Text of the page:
The Future Shopper

  |  September 24, 2010   |  Comments

Instead of companies worrying about keeping ahead of their competition, they should be worried about keeping pace with their customers.

There is hardly anyone who would argue over the impact that search, social, and mobile technologies have had on the customer buying process over the last five years. However, while many companies worry about keeping ahead of their competition, they actually have a much bigger issue - keeping pace with their customers. Indulge me while I explore the changes we'll see over the next five years.

A Marketer's Job Is Already Hard Enough

Jeffrey, my partner and brother, and I were discussing this column and I took the following notes about marketing that I wanted to share:

  • Many times when marketing is called upon to solve a problem, it's not a marketing problem at all. Marketers' challenges begin with the brand they choose to represent.
  • Marketing and sales have always been driven to reduce friction buyers experience; always – and with every improvement in technology, logistics, or payment options.
  • The day has passed since marketers were paid to make promises the business had only a vague intention of delivering.
  • Transparency isn't a choice, it's what is demanded by your customers; authenticity is a choice and your responsibility as the brand.
  • Getting heard through all the noise is hard enough, so anything short of a truly remarkable brand promise is simply more noise.

Technological and social advances over the next few years will force companies to embrace authenticity, improve customer experiences, or suffer the consequences. Will your company be ready to handle this future?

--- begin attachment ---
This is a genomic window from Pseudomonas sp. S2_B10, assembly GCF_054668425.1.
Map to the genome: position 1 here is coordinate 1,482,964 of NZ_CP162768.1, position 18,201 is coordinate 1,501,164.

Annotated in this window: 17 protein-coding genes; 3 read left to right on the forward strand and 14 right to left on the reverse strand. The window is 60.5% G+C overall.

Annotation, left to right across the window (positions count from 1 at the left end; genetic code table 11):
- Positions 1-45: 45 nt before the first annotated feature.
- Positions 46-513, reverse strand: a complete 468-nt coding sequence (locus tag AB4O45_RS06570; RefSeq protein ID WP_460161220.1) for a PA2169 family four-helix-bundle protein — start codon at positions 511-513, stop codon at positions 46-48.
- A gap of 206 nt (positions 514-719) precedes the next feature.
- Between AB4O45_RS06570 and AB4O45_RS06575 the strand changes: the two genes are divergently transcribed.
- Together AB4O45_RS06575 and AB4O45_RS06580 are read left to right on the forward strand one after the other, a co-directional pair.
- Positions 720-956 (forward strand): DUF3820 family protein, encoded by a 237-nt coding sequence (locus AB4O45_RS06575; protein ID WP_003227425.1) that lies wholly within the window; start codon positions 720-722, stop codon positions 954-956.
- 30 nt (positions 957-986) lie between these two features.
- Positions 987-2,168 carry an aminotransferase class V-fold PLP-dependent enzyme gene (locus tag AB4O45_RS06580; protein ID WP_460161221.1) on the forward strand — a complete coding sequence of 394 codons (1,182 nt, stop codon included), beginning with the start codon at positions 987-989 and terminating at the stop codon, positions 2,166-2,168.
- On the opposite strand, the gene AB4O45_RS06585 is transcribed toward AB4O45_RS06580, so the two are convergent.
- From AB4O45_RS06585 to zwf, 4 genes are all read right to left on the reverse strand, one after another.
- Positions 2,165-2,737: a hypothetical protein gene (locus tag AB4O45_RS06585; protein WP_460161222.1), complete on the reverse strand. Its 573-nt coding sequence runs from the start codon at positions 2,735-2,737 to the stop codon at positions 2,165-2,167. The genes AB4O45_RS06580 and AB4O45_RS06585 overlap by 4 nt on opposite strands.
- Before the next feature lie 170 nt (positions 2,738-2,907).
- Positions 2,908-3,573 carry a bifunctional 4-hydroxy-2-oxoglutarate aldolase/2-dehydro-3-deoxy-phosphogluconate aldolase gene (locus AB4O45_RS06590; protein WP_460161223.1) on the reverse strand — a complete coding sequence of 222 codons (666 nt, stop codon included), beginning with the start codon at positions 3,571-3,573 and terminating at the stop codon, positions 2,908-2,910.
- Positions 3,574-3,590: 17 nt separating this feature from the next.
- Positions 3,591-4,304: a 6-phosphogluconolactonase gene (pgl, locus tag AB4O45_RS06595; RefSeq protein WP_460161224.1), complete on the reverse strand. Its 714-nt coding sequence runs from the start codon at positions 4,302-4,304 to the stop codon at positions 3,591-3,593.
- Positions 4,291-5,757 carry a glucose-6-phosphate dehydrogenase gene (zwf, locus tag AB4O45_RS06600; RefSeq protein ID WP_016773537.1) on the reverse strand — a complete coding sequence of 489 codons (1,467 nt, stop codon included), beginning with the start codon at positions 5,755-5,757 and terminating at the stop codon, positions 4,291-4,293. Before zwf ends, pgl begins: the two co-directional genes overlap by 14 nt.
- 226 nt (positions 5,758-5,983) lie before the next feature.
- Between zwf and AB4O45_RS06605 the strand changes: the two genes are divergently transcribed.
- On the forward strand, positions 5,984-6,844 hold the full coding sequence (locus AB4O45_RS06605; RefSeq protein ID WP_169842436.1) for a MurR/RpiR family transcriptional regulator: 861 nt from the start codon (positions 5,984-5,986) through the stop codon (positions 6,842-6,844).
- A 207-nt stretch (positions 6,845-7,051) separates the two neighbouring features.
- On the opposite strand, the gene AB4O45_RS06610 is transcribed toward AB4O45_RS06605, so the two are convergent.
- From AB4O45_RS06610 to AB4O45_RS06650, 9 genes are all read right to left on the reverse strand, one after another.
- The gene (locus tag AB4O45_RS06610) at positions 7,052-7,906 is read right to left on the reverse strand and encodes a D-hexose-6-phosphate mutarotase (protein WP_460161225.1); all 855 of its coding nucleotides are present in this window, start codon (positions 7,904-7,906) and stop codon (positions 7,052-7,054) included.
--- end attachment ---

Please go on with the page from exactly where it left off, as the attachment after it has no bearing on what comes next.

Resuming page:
Tomorrow's Customers

Tomorrow's customer is already today's connected customer, with information just a few clicks away on their computer or mobile device. However, when a 7 inch or so iPad-like device is in the pocketbooks of your grocery store shoppers, they'll be able to point the device's camera at the shelf in front of them and using an augmented reality program like Layer they'll be presented with the information they need to make their best choice. Reviews? Check. Cost per serving? Check. Nutritional or taste comparisons? Check. Coupons or better offers available? Instantly downloaded or ordered elsewhere.

No amount of great packaging or promotions will be able to sell the customer if people say your product sucks or costs way more per serving simply because you say it uses premium ingredients and added nutrients when this information layer shows the "real" deal. With the wide adoption of shopping scan-and-compare apps like ShopSavvy and RedLaser (already downloaded over 2 million times), is this new reality that far behind? Probably not, and it won't be limited to the supermarket aisle either.

As All Media Digitizes, Product Discovery Evolves

As Apple and Google prepare to tackle the largest screens in the house with their TV offerings, what will those products look like in the next five years? Will those set-top devices they design constantly search out and deliver you the best content based on your personal preferences (sort of a Pandora for TV)? It could just be if Google CEO Eric Schmidt's IFA keynote is any indication: